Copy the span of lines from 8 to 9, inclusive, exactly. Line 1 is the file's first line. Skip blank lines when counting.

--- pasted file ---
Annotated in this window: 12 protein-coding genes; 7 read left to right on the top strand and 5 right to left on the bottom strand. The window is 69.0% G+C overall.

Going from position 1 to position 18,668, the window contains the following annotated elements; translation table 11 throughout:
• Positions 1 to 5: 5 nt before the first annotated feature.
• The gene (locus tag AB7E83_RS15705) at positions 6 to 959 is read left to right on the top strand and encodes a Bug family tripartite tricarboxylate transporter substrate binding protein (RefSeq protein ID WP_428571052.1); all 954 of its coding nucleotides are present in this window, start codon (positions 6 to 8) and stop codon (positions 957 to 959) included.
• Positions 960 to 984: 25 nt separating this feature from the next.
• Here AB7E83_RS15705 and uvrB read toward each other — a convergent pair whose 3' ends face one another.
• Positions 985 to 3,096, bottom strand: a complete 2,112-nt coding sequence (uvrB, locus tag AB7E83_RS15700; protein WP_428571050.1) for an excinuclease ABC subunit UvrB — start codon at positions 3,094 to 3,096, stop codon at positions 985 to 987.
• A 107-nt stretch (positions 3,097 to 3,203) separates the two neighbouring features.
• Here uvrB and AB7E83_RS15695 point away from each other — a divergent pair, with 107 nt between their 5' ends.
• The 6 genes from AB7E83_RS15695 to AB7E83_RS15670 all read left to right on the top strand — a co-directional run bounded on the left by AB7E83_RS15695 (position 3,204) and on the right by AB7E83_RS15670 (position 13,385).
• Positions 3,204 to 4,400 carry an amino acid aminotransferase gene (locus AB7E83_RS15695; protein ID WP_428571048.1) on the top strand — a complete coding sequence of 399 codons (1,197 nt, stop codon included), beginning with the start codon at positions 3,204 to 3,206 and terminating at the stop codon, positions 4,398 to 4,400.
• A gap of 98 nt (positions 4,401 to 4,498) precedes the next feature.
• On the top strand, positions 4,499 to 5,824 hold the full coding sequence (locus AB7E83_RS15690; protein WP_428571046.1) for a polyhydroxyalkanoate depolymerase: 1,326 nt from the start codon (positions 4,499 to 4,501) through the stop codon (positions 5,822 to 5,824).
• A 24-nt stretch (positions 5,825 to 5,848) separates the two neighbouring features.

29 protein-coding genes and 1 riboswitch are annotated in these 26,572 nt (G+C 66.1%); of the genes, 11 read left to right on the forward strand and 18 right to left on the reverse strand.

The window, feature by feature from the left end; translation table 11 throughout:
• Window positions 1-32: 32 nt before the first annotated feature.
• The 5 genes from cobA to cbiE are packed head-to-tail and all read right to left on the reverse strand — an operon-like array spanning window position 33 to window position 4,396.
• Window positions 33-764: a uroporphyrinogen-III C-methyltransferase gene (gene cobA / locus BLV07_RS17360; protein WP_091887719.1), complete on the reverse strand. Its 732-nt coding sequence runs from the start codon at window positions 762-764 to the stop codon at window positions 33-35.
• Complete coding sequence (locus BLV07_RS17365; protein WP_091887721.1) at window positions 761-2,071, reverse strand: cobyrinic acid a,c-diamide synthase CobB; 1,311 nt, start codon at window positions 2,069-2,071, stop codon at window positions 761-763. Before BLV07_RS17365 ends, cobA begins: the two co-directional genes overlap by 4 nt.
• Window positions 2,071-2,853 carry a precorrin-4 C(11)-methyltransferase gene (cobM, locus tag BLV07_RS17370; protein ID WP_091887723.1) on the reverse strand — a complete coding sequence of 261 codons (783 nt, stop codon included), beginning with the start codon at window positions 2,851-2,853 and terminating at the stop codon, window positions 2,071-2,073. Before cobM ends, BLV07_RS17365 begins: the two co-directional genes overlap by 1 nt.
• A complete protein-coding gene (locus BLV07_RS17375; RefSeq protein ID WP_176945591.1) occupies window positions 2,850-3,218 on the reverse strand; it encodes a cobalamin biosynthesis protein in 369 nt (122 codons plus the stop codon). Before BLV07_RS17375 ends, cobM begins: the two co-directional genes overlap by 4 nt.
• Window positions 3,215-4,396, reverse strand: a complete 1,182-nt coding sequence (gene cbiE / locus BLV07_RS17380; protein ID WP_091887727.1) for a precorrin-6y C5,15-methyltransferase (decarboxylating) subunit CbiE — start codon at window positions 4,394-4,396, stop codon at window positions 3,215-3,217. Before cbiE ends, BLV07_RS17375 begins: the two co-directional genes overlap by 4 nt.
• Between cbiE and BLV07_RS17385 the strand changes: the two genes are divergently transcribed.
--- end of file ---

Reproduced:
• A 107-nt stretch (positions 3,097 to 3,203) separates the two neighbouring features.
• Here uvrB and AB7E83_RS15695 point away from each other — a divergent pair, with 107 nt between their 5' ends.